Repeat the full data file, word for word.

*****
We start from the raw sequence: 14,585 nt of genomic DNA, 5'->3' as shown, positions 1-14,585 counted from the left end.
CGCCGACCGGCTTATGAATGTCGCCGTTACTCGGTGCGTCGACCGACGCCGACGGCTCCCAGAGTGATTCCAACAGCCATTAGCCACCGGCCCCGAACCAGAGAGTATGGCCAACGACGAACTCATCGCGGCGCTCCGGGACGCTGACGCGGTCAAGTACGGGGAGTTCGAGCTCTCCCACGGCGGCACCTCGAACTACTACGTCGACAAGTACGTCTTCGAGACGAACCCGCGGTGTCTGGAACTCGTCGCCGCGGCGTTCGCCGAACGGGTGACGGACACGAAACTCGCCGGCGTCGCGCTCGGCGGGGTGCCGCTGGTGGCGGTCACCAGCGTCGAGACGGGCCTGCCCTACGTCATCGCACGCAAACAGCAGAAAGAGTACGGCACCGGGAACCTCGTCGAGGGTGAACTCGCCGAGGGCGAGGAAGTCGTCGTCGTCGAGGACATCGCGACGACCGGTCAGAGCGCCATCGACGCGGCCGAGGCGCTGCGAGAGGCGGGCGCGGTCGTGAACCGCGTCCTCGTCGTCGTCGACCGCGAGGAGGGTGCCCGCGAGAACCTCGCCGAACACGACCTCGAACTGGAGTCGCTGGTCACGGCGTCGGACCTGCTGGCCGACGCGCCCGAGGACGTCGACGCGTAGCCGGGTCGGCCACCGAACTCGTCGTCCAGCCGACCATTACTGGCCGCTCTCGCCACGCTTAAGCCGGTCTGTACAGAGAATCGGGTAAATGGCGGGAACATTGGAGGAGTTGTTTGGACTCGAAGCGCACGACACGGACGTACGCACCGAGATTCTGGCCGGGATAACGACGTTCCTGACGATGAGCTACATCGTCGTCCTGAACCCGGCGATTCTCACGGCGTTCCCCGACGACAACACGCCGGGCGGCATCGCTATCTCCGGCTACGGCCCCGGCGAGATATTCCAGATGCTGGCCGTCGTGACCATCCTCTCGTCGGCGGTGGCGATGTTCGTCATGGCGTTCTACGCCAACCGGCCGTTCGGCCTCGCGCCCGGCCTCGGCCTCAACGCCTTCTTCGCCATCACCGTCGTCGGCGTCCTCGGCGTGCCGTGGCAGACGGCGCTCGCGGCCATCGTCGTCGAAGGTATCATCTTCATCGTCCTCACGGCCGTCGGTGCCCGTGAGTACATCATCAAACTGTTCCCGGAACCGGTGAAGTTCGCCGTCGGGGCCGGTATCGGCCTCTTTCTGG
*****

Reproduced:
We start from the raw sequence: 14,585 nt of genomic DNA, 5'->3' as shown, positions 1-14,585 counted from the left end.
CGCCGACCGGCTTATGAATGTCGCCGTTACTCGGTGCGTCGACCGACGCCGACGGCTCCCAGAGTGATTCCAACAGCCATTAGCCACCGGCCCCGAACCAGAGAGTATGGCCAACGACGAACTCATCGCGGCGCTCCGGGACGCTGACGCGGTCAAGTACGGGGAGTTCGAGCTCTCCCACGGCGGCACCTCGAACTACTACGTCGACAAGTACGTCTTCGAGACGAACCCGCGGTGTCTGGAACTCGTCGCCGCGGCGTTCGCCGAACGGGTGACGGACACGAAACTCGCCGGCGTCGCGCTCGGCGGGGTGCCGCTGGTGGCGGTCACCAGCGTCGAGACGGGCCTGCCCTACGTCATCGCACGCAAACAGCAGAAAGAGTACGGCACCGGGAACCTCGTCGAGGGTGAACTCGCCGAGGGCGAGGAAGTCGTCGTCGTCGAGGACATCGCGACGACCGGTCAGAGCGCCATCGACGCGGCCGAGGCGCTGCGAGAGGCGGGCGCGGTCGTGAACCGCGTCCTCGTCGTCGTCGACCGCGAGGAGGGTGCCCGCGAGAACCTCGCCGAACACGACCTCGAACTGGAGTCGCTGGTCACGGCGTCGGACCTGCTGGCCGACGCGCCCGAGGACGTCGACGCGTAGCCGGGTCGGCCACCGAACTCGTCGTCCAGCCGACCATTACTGGCCGCTCTCGCCACGCTTAAGCCGGTCTGTACAGAGAATCGGGTAAATGGCGGGAACATTGGAGGAGTTGTTTGGACTCGAAGCGCACGACACGGACGTACGCACCGAGATTCTGGCCGGGATAACGACGTTCCTGACGATGAGCTACATCGTCGTCCTGAACCCGGCGATTCTCACGGCGTTCCCCGACGACAACACGCCGGGCGGCATCGCTATCTCCGGCTACGGCCCCGGCGAGATATTCCAGATGCTGGCCGTCGTGACCATCCTCTCGTCGGCGGTGGCGATGTTCGTCATGGCGTTCTACGCCAACCGGCCGTTCGGCCTCGCGCCCGGCCTCGGCCTCAACGCCTTCTTCGCCATCACCGTCGTCGGCGTCCTCGGCGTGCCGTGGCAGACGGCGCTCGCGGCCATCGTCGTCGAAGGTATCATCTTCATCGTCCTCACGGCCGTCGGTGCCCGTGAGTACATCATCAAACTGTTCCCGGAACCGGTGAAGTTCGCCGTCGGGGCCGGTATCGGCCTCTTTCTGG